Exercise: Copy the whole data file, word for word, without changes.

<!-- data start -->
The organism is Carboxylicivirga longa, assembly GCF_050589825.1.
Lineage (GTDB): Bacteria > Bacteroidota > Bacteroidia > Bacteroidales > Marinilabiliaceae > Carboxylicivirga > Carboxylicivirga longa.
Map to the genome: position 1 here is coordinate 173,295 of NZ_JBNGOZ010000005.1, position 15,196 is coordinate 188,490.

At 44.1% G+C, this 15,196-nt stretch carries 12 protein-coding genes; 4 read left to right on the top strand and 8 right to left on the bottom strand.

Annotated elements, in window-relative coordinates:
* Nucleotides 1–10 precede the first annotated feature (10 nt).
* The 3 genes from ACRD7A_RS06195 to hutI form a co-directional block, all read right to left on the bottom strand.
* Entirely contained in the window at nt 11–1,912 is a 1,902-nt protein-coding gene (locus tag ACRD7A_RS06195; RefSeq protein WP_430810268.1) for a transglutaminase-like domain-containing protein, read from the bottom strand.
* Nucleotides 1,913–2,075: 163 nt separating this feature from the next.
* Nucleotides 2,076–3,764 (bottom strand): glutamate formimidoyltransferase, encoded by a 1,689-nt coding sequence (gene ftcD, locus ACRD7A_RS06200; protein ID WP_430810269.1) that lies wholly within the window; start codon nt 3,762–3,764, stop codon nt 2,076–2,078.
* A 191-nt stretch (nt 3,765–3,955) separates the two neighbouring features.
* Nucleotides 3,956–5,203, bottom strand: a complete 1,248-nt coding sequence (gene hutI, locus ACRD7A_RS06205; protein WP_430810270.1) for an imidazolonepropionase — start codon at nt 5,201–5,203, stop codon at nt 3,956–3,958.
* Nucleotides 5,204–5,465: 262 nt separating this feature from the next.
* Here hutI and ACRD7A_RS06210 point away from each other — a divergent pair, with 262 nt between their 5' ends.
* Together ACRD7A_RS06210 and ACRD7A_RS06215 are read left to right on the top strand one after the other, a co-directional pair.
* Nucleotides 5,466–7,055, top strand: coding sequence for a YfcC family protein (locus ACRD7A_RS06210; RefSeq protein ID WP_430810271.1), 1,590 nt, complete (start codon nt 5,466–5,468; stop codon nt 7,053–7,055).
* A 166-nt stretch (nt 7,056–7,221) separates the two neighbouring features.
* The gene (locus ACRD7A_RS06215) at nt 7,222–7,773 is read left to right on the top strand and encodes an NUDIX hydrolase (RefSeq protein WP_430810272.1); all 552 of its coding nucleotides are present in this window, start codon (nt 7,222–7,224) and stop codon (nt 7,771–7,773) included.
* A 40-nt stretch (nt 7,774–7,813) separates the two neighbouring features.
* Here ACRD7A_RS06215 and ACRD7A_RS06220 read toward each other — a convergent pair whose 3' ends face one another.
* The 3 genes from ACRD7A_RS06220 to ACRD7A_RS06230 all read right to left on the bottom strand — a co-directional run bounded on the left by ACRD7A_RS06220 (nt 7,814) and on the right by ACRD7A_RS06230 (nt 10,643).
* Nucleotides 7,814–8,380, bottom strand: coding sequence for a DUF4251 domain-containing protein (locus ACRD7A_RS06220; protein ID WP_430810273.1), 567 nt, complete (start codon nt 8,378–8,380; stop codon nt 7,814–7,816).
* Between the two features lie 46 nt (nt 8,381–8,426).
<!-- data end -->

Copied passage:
The organism is Carboxylicivirga longa, assembly GCF_050589825.1.
Lineage (GTDB): Bacteria > Bacteroidota > Bacteroidia > Bacteroidales > Marinilabiliaceae > Carboxylicivirga > Carboxylicivirga longa.
Map to the genome: position 1 here is coordinate 173,295 of NZ_JBNGOZ010000005.1, position 15,196 is coordinate 188,490.

At 44.1% G+C, this 15,196-nt stretch carries 12 protein-coding genes; 4 read left to right on the top strand and 8 right to left on the bottom strand.

Annotated elements, in window-relative coordinates:
* Nucleotides 1–10 precede the first annotated feature (10 nt).
* The 3 genes from ACRD7A_RS06195 to hutI form a co-directional block, all read right to left on the bottom strand.
* Entirely contained in the window at nt 11–1,912 is a 1,902-nt protein-coding gene (locus tag ACRD7A_RS06195; RefSeq protein WP_430810268.1) for a transglutaminase-like domain-containing protein, read from the bottom strand.
* Nucleotides 1,913–2,075: 163 nt separating this feature from the next.
* Nucleotides 2,076–3,764 (bottom strand): glutamate formimidoyltransferase, encoded by a 1,689-nt coding sequence (gene ftcD, locus ACRD7A_RS06200; protein ID WP_430810269.1) that lies wholly within the window; start codon nt 3,762–3,764, stop codon nt 2,076–2,078.
* A 191-nt stretch (nt 3,765–3,955) separates the two neighbouring features.
* Nucleotides 3,956–5,203, bottom strand: a complete 1,248-nt coding sequence (gene hutI, locus ACRD7A_RS06205; protein WP_430810270.1) for an imidazolonepropionase — start codon at nt 5,201–5,203, stop codon at nt 3,956–3,958.
* Nucleotides 5,204–5,465: 262 nt separating this feature from the next.
* Here hutI and ACRD7A_RS06210 point away from each other — a divergent pair, with 262 nt between their 5' ends.
* Together ACRD7A_RS06210 and ACRD7A_RS06215 are read left to right on the top strand one after the other, a co-directional pair.
* Nucleotides 5,466–7,055, top strand: coding sequence for a YfcC family protein (locus ACRD7A_RS06210; RefSeq protein ID WP_430810271.1), 1,590 nt, complete (start codon nt 5,466–5,468; stop codon nt 7,053–7,055).
* A 166-nt stretch (nt 7,056–7,221) separates the two neighbouring features.
* The gene (locus ACRD7A_RS06215) at nt 7,222–7,773 is read left to right on the top strand and encodes an NUDIX hydrolase (RefSeq protein WP_430810272.1); all 552 of its coding nucleotides are present in this window, start codon (nt 7,222–7,224) and stop codon (nt 7,771–7,773) included.
* A 40-nt stretch (nt 7,774–7,813) separates the two neighbouring features.
* Here ACRD7A_RS06215 and ACRD7A_RS06220 read toward each other — a convergent pair whose 3' ends face one another.
* The 3 genes from ACRD7A_RS06220 to ACRD7A_RS06230 all read right to left on the bottom strand — a co-directional run bounded on the left by ACRD7A_RS06220 (nt 7,814) and on the right by ACRD7A_RS06230 (nt 10,643).
* Nucleotides 7,814–8,380, bottom strand: coding sequence for a DUF4251 domain-containing protein (locus ACRD7A_RS06220; protein ID WP_430810273.1), 567 nt, complete (start codon nt 8,378–8,380; stop codon nt 7,814–7,816).
* Between the two features lie 46 nt (nt 8,381–8,426).